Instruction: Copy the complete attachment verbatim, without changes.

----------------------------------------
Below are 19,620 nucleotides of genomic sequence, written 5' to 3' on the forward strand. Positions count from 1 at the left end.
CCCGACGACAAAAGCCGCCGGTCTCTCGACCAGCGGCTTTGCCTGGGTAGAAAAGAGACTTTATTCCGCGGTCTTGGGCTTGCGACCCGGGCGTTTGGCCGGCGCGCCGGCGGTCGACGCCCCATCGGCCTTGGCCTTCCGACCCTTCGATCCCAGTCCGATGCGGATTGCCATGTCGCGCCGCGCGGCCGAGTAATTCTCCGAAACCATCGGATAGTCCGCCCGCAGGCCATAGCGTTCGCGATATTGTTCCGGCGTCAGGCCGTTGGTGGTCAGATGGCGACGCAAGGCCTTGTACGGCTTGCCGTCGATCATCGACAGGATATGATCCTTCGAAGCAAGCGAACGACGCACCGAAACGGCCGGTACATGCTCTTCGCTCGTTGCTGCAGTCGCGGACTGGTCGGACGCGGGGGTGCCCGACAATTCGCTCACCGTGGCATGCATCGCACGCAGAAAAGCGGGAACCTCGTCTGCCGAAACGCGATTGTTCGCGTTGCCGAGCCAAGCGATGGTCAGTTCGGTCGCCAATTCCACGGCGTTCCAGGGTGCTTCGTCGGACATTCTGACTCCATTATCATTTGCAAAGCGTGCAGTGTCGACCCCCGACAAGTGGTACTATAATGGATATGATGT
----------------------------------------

Below are 19,620 nucleotides of genomic sequence, written 5' to 3' on the forward strand. Positions count from 1 at the left end.
CCCGACGACAAAAGCCGCCGGTCTCTCGACCAGCGGCTTTGCCTGGGTAGAAAAGAGACTTTATTCCGCGGTCTTGGGCTTGCGACCCGGGCGTTTGGCCGGCGCGCCGGCGGTCGACGCCCCATCGGCCTTGGCCTTCCGACCCTTCGATCCCAGTCCGATGCGGATTGCCATGTCGCGCCGCGCGGCCGAGTAATTCTCCGAAACCATCGGATAGTCCGCCCGCAGGCCATAGCGTTCGCGATATTGTTCCGGCGTCAGGCCGTTGGTGGTCAGATGGCGACGCAAGGCCTTGTACGGCTTGCCGTCGATCATCGACAGGATATGATCCTTCGAAGCAAGCGAACGACGCACCGAAACGGCCGGTACATGCTCTTCGCTCGTTGCTGCAGTCGCGGACTGGTCGGACGCGGGGGTGCCCGACAATTCGCTCACCGTGGCATGCATCGCACGCAGAAAAGCGGGAACCTCGTCTGCCGAAACGCGATTGTTCGCGTTGCCGAGCCAAGCGATGGTCAGTTCGGTCGCCAATTCCACGGCGTTCCAGGGTGCTTCGTCGGACATTCTGACTCCATTATCATTTGCAAAGCGTGCAGTGTCGACCCCCGACAAGTGGTACTATAATGGATATGATGT